Friday, July 23, 2021

Story of a Single Neckpiece

 

This shorter post covers the fate of our BreyerFest Random Draw Neckpiece.  I was and still am pleased, humbled and amazed that so many people entered for it.  If only I could churn these out!  If only there was unlimited time in my day for tackmaking,...  but,...
The winner expressed preference with the words, "... he likes the blue and green ... so either one would be lovely."  In a flash of wild enthusiasm and with complete disregard for all my Akhal Teke reference pictures, I conceived the idea of using both.  "You can't see the two sides at the same time,"  rang through my brain, at once an excuse and a truism.

I'm not sure where these thoughts come from.  I didn't even pay close attention to the customer's exact word, 'either.'  Despite being carefully trained by my parents against gambling, there does seem to be a gambler deep inside me.

The choice was made easier by a few precious green sapphires I had.  Maybe that's where it came from;  I had used these in the previous set, AT4 Feldman's.  (I had also used 2 colors on a previous neckpiece, AT3 Meyer's.)  I found one stone small enough to fit the existing bezels and halfway in color between the dark blue sapphires and the green emeralds: it was a sort of light sea-green.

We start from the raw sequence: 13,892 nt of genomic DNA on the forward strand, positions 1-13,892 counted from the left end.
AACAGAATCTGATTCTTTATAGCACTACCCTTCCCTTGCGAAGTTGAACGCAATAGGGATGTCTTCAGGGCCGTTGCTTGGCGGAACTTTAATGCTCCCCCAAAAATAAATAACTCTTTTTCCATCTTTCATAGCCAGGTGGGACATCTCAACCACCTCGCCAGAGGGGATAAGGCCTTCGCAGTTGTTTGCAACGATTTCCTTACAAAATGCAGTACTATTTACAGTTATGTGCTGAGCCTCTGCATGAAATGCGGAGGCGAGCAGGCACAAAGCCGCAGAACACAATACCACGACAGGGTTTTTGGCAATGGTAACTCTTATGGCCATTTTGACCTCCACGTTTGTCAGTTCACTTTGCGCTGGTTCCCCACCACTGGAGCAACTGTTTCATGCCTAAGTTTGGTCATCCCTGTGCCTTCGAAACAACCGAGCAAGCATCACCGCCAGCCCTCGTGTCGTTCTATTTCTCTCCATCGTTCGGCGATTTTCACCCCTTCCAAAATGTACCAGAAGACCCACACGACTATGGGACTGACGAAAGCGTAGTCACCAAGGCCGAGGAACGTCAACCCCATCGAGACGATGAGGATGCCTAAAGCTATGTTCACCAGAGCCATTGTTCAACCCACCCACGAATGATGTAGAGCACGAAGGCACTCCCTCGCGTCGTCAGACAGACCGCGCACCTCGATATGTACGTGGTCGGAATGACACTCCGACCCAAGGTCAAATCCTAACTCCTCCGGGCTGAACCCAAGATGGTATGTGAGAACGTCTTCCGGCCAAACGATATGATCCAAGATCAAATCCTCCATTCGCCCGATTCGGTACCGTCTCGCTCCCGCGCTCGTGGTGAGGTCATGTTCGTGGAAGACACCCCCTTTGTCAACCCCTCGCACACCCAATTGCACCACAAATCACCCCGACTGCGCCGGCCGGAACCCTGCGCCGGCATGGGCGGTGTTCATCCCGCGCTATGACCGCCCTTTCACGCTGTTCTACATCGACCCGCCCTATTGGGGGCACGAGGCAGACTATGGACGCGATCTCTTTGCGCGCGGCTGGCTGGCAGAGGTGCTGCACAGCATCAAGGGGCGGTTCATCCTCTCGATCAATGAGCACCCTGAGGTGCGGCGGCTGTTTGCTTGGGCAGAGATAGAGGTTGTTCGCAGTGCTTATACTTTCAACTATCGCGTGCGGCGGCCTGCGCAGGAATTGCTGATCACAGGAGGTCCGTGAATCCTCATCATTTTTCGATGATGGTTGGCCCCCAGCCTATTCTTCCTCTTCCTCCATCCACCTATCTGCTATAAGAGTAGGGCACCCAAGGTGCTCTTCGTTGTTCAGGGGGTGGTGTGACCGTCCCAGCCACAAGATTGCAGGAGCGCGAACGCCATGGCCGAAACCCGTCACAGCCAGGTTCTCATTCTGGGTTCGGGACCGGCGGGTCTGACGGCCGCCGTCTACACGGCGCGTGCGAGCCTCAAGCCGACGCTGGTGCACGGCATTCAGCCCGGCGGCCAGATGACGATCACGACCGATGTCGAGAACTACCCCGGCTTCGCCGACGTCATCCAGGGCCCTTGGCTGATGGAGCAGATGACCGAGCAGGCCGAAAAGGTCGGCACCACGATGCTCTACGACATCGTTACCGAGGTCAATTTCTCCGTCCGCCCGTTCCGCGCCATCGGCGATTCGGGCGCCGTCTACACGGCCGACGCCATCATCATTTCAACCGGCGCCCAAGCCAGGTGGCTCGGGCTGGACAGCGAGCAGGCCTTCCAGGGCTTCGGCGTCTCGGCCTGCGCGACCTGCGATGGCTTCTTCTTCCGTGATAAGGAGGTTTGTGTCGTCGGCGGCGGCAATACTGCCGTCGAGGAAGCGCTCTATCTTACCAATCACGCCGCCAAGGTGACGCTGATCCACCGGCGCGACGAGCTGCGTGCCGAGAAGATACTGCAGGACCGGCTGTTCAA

Once the stones were chosen, it was one evening's work to put in linings and then affix them.  I had to open the window so the weather needed to be good (it was).  I have tiny clothespin clamps as well as my much-repaired medical clamps.  As ever, manipulation was the hard part. 
The finished neckpiece was a bit short for Altynai, but it did fit him on the last hole.  He is the largest Teke I'm likely to encounter in a lifetime of model tackmaking.

This is a true one of a kind, unique piece of tack.  The customer was ecstatic, so my gamble paid off.
Thank you Ln!


What's next?   If the gods continue to smile on us, we will be in Colorado for the first 11 days of August.

Progress is slowly being made on our Little Bit scale Pair Collar Harness.


And I sure wish I was doing braidwork again.  All these new horses are inspiring!


Sunday, July 18, 2021

My BFest 5K Dash

 

My second BreyerFest virtual 5K happened this morning, between 7:24 and 8:05.   The weather was perfect: 67 degrees with a light breeze, and a complete overcast, which central Pennsylvania is so famous for.  My faithful roady and No. 1 fan shag wagon was on duty with the camera -- all these pictures are by him.  You can't see it, but there is a model horse in my back pocket, beloved Tachyon.